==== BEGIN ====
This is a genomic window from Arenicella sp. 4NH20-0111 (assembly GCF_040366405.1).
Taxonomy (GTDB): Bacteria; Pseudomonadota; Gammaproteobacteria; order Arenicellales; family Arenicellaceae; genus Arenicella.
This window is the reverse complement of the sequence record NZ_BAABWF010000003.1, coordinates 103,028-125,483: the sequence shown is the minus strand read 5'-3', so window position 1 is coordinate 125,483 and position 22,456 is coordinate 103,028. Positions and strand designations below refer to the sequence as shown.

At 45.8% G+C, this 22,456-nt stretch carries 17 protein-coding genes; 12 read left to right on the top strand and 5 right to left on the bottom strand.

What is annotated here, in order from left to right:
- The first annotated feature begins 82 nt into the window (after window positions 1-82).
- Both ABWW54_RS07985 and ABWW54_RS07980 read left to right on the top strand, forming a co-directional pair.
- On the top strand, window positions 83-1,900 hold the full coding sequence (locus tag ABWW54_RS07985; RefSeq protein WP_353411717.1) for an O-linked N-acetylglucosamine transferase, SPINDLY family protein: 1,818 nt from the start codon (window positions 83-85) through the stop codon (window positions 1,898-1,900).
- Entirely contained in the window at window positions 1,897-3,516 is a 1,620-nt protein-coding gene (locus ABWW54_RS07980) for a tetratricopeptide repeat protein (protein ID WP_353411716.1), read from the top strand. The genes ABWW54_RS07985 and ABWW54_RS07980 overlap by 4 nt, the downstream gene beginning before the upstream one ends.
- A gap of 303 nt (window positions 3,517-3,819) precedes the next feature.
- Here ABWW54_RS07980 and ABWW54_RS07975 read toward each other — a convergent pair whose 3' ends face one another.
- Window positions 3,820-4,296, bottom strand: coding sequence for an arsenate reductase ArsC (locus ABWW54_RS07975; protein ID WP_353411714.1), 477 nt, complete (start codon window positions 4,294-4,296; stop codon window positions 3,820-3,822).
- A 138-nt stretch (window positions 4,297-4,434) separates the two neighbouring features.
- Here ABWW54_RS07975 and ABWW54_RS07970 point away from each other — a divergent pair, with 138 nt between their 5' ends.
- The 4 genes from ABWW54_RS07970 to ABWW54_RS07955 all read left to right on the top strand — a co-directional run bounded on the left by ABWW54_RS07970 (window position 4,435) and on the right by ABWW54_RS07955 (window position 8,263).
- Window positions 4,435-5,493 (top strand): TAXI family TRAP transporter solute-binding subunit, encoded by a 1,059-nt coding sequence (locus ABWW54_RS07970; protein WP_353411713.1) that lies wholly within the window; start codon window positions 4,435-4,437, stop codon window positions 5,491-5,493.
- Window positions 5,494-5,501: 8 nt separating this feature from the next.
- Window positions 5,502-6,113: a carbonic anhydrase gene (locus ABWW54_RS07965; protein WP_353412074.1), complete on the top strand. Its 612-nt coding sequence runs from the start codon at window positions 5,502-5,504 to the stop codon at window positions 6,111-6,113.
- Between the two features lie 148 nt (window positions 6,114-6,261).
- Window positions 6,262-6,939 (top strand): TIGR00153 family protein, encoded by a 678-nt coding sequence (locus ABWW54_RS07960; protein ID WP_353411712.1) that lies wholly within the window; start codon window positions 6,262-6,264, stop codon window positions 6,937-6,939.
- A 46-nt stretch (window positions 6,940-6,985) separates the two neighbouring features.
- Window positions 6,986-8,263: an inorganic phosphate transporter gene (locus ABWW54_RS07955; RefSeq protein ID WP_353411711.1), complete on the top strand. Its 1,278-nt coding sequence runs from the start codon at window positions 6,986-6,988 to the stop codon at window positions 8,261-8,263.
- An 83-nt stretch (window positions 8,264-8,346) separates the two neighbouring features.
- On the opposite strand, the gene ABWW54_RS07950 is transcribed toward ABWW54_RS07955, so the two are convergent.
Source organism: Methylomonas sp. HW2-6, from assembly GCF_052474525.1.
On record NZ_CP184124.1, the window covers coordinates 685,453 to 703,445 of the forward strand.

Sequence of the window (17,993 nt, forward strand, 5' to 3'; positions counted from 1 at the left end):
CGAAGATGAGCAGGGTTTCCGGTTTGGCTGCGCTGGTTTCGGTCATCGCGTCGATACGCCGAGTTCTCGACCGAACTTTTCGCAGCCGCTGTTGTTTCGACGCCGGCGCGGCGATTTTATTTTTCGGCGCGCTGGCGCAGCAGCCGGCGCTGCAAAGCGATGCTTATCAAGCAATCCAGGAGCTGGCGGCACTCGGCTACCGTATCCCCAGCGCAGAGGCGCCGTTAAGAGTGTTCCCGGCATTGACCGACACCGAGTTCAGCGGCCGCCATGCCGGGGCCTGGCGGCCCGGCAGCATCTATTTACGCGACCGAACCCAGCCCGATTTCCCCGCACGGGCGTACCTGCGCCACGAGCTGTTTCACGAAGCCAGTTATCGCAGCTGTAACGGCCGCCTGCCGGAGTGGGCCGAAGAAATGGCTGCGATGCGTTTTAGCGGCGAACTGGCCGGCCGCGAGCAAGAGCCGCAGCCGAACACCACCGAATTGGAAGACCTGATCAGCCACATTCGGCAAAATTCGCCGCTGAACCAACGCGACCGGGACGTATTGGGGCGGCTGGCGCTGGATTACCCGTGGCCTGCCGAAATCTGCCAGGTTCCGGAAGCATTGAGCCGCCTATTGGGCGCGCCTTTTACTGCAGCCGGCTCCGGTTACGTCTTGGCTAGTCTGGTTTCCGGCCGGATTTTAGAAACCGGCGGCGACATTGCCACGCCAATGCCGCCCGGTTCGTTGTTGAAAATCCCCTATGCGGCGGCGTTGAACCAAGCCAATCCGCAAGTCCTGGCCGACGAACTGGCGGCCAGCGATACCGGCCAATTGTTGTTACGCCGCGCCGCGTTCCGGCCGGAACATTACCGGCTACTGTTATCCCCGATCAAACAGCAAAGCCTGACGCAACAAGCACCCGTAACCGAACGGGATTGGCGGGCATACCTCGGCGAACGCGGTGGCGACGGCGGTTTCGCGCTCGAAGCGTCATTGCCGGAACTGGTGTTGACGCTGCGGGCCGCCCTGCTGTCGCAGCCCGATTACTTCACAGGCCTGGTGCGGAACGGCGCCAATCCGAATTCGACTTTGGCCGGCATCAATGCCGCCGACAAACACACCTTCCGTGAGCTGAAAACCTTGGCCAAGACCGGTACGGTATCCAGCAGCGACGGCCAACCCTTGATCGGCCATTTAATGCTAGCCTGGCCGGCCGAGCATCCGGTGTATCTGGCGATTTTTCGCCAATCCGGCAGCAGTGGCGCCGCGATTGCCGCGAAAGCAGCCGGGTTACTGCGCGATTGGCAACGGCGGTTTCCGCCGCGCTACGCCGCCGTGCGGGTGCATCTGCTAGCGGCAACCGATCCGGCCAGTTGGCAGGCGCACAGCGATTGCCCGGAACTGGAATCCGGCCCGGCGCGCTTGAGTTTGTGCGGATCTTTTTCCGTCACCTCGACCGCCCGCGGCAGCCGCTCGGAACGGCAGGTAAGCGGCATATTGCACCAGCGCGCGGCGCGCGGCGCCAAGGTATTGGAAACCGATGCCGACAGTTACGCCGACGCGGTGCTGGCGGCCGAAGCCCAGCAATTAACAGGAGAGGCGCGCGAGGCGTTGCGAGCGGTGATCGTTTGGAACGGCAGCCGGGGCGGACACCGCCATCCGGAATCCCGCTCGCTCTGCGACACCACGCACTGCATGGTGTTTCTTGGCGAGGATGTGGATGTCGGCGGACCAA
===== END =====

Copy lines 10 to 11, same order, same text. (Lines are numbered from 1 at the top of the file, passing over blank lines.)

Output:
- A gap of 303 nt (window positions 3,517-3,819) precedes the next feature.
- Here ABWW54_RS07980 and ABWW54_RS07975 read toward each other — a convergent pair whose 3' ends face one another.